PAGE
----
The Faculty may, pursuant to an application to such effect, create an individual education plan that deviates from the general education plan, for example where the student concerned is a part-time student or is exempt from certain courses as they have had one or more subjects on the Master's programme recognised and approved (cf. chapter 5), or where he or she due to illness or other compelling reasons has not or will not be able to attend the ordinary teaching schedule in the set order. In this respect, exemption from the rule defined in subsection 1 above may be granted.

It is not possible to draw up an individual education plan that entails that admission to the Master's programme (the right to study) lasts longer than ten years, unless there are special circumstances.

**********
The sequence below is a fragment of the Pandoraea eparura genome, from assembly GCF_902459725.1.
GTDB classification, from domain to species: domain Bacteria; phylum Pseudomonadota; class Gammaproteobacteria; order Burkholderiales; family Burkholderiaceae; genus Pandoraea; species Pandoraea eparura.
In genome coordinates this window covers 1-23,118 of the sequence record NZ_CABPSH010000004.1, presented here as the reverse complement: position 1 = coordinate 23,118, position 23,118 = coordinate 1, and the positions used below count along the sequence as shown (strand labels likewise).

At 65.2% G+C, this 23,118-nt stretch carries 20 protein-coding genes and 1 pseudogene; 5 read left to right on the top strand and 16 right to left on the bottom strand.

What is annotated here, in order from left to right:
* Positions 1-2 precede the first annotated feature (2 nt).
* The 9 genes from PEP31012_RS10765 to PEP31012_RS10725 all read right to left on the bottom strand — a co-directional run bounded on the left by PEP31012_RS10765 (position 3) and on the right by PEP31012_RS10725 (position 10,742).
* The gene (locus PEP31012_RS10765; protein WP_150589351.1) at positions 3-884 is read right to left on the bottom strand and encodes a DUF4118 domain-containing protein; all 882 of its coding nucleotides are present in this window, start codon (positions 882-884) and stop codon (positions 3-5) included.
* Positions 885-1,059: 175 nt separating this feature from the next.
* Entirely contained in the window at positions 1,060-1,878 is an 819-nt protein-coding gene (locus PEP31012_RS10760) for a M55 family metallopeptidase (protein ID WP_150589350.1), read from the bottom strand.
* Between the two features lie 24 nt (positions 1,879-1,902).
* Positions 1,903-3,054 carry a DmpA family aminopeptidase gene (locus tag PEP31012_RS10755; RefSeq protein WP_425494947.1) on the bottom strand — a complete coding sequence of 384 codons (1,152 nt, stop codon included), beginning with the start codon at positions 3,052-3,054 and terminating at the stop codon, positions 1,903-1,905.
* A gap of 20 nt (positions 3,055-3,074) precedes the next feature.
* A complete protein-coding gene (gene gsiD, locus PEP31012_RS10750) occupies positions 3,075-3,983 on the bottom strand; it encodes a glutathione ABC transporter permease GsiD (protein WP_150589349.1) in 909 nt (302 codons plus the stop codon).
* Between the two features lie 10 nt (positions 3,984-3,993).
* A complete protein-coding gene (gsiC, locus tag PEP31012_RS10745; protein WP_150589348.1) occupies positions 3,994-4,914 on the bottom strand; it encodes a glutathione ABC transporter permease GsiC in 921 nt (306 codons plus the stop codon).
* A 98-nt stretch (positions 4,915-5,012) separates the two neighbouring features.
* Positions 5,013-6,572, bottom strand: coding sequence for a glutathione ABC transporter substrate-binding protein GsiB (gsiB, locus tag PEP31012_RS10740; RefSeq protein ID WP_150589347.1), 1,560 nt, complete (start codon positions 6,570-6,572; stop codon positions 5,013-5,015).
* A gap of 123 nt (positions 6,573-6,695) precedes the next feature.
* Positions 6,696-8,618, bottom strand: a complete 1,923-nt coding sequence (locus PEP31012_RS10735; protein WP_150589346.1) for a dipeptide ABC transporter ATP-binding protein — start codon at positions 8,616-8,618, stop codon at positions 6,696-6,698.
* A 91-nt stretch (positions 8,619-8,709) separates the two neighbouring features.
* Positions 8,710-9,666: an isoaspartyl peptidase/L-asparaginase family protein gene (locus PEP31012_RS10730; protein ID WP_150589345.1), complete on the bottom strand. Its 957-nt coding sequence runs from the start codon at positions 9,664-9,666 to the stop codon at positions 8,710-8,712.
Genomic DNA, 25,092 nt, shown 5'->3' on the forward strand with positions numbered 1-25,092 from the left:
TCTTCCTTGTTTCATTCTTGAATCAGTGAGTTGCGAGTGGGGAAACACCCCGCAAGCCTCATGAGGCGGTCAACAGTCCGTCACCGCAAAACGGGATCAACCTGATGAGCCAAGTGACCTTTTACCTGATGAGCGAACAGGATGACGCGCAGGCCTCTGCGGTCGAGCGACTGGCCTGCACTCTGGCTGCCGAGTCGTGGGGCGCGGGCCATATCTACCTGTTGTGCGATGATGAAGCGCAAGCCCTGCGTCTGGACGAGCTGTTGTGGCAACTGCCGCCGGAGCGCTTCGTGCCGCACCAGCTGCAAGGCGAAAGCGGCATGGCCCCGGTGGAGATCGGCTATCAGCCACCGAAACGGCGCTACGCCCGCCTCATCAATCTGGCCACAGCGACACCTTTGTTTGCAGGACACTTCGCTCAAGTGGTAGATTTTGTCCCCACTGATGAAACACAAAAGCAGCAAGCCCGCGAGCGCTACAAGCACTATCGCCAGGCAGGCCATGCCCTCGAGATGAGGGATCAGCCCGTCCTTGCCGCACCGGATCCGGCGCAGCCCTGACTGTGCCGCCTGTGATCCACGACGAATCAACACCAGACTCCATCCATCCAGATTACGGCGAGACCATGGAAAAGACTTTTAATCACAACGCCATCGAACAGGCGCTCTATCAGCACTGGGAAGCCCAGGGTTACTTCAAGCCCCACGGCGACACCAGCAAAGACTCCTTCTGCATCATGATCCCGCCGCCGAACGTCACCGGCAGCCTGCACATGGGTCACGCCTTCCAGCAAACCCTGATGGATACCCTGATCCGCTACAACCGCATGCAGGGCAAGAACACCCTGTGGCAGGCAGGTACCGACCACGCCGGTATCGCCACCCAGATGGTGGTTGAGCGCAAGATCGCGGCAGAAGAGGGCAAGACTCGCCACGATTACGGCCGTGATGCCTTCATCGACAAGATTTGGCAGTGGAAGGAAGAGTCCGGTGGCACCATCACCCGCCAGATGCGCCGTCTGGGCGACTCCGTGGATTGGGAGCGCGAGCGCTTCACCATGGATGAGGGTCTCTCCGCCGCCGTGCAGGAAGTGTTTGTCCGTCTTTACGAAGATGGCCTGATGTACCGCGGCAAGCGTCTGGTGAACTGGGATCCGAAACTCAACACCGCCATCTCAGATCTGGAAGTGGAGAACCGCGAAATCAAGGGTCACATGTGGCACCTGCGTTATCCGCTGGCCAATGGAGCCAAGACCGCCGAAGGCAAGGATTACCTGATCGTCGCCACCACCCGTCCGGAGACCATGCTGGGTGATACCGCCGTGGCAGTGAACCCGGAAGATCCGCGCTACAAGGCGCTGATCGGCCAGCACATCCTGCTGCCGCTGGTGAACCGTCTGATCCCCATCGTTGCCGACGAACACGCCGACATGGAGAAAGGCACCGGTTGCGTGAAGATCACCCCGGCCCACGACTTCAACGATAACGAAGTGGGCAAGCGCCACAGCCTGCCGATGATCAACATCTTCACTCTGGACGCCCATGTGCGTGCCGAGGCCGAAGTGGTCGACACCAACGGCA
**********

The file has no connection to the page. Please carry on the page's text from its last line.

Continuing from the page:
Section 2-3 Time limits for admission and the individual education plan for students who have previously passed courses on the master's programme or cand. jur. degree programme

Students who have previously been admitted to and/or been registered on the Master's Programme in Law or the Cand. jur. programme at the Faculty can apply for readmission and continue their studies, provided the combined length of study does not exceed ten years. The Faculty can make exceptions to this rule in the event of special circumstances.

Length of study is calculated as all the semesters the individual is registered on the law programme and/or has been admitted to teaching in courses on the law programme and/or is registered to take examinations in courses on the law programme.

Any courses that the student has previously passed will be integrated pursuant to the provisions in Section 5-2.

In connection with repetition of courses, including voluntary re-take, all examinations and examination attempts at the Faculty of Law in Bergen in courses that can be included in the Master of Law degree will count.

Section 2-4 General rules concerning teaching and compulsory teaching activities